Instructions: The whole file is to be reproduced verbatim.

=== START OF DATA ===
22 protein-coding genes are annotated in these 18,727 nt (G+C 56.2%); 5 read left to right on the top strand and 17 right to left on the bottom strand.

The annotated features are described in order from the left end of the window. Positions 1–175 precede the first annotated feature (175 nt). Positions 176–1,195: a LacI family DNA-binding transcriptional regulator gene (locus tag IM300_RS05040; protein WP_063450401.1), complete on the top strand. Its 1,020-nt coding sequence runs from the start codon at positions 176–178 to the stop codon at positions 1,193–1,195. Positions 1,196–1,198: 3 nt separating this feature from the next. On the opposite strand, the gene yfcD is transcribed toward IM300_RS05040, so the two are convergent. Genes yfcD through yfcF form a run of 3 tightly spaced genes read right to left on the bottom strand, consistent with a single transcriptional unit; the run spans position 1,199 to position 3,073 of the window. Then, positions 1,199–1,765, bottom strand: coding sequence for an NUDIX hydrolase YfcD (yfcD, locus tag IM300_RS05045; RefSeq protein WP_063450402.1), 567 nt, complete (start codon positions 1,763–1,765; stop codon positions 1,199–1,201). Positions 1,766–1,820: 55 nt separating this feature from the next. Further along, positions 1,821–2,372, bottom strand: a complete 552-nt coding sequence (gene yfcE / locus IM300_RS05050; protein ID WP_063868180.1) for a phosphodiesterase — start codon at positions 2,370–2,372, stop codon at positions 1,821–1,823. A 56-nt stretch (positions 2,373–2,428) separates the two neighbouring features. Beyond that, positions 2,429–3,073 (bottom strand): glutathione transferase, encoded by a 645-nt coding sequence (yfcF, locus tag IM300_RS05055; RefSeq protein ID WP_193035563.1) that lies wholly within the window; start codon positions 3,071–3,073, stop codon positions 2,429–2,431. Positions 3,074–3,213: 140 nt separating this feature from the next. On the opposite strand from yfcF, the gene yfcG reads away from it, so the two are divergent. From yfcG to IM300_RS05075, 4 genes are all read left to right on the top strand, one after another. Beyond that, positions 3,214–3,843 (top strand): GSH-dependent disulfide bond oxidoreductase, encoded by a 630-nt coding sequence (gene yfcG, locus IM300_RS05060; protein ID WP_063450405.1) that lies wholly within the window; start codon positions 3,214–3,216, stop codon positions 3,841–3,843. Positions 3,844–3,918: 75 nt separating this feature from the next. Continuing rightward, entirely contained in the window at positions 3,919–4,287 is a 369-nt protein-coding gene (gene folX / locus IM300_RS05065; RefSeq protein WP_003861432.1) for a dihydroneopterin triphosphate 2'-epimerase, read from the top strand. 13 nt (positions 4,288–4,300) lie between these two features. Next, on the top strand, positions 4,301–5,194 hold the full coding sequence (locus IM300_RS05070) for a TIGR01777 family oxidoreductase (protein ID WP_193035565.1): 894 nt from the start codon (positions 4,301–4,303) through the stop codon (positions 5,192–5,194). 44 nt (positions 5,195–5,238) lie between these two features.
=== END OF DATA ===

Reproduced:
22 protein-coding genes are annotated in these 18,727 nt (G+C 56.2%); 5 read left to right on the top strand and 17 right to left on the bottom strand.

The annotated features are described in order from the left end of the window. Positions 1–175 precede the first annotated feature (175 nt). Positions 176–1,195: a LacI family DNA-binding transcriptional regulator gene (locus tag IM300_RS05040; protein WP_063450401.1), complete on the top strand. Its 1,020-nt coding sequence runs from the start codon at positions 176–178 to the stop codon at positions 1,193–1,195. Positions 1,196–1,198: 3 nt separating this feature from the next. On the opposite strand, the gene yfcD is transcribed toward IM300_RS05040, so the two are convergent. Genes yfcD through yfcF form a run of 3 tightly spaced genes read right to left on the bottom strand, consistent with a single transcriptional unit; the run spans position 1,199 to position 3,073 of the window. Then, positions 1,199–1,765, bottom strand: coding sequence for an NUDIX hydrolase YfcD (yfcD, locus tag IM300_RS05045; RefSeq protein WP_063450402.1), 567 nt, complete (start codon positions 1,763–1,765; stop codon positions 1,199–1,201). Positions 1,766–1,820: 55 nt separating this feature from the next. Further along, positions 1,821–2,372, bottom strand: a complete 552-nt coding sequence (gene yfcE / locus IM300_RS05050; protein ID WP_063868180.1) for a phosphodiesterase — start codon at positions 2,370–2,372, stop codon at positions 1,821–1,823. A 56-nt stretch (positions 2,373–2,428) separates the two neighbouring features. Beyond that, positions 2,429–3,073 (bottom strand): glutathione transferase, encoded by a 645-nt coding sequence (yfcF, locus tag IM300_RS05055; RefSeq protein ID WP_193035563.1) that lies wholly within the window; start codon positions 3,071–3,073, stop codon positions 2,429–2,431. Positions 3,074–3,213: 140 nt separating this feature from the next. On the opposite strand from yfcF, the gene yfcG reads away from it, so the two are divergent. From yfcG to IM300_RS05075, 4 genes are all read left to right on the top strand, one after another. Beyond that, positions 3,214–3,843 (top strand): GSH-dependent disulfide bond oxidoreductase, encoded by a 630-nt coding sequence (gene yfcG, locus IM300_RS05060; protein ID WP_063450405.1) that lies wholly within the window; start codon positions 3,214–3,216, stop codon positions 3,841–3,843. Positions 3,844–3,918: 75 nt separating this feature from the next. Continuing rightward, entirely contained in the window at positions 3,919–4,287 is a 369-nt protein-coding gene (gene folX / locus IM300_RS05065; RefSeq protein WP_003861432.1) for a dihydroneopterin triphosphate 2'-epimerase, read from the top strand. 13 nt (positions 4,288–4,300) lie between these two features. Next, on the top strand, positions 4,301–5,194 hold the full coding sequence (locus IM300_RS05070) for a TIGR01777 family oxidoreductase (protein ID WP_193035565.1): 894 nt from the start codon (positions 4,301–4,303) through the stop codon (positions 5,192–5,194). 44 nt (positions 5,195–5,238) lie between these two features.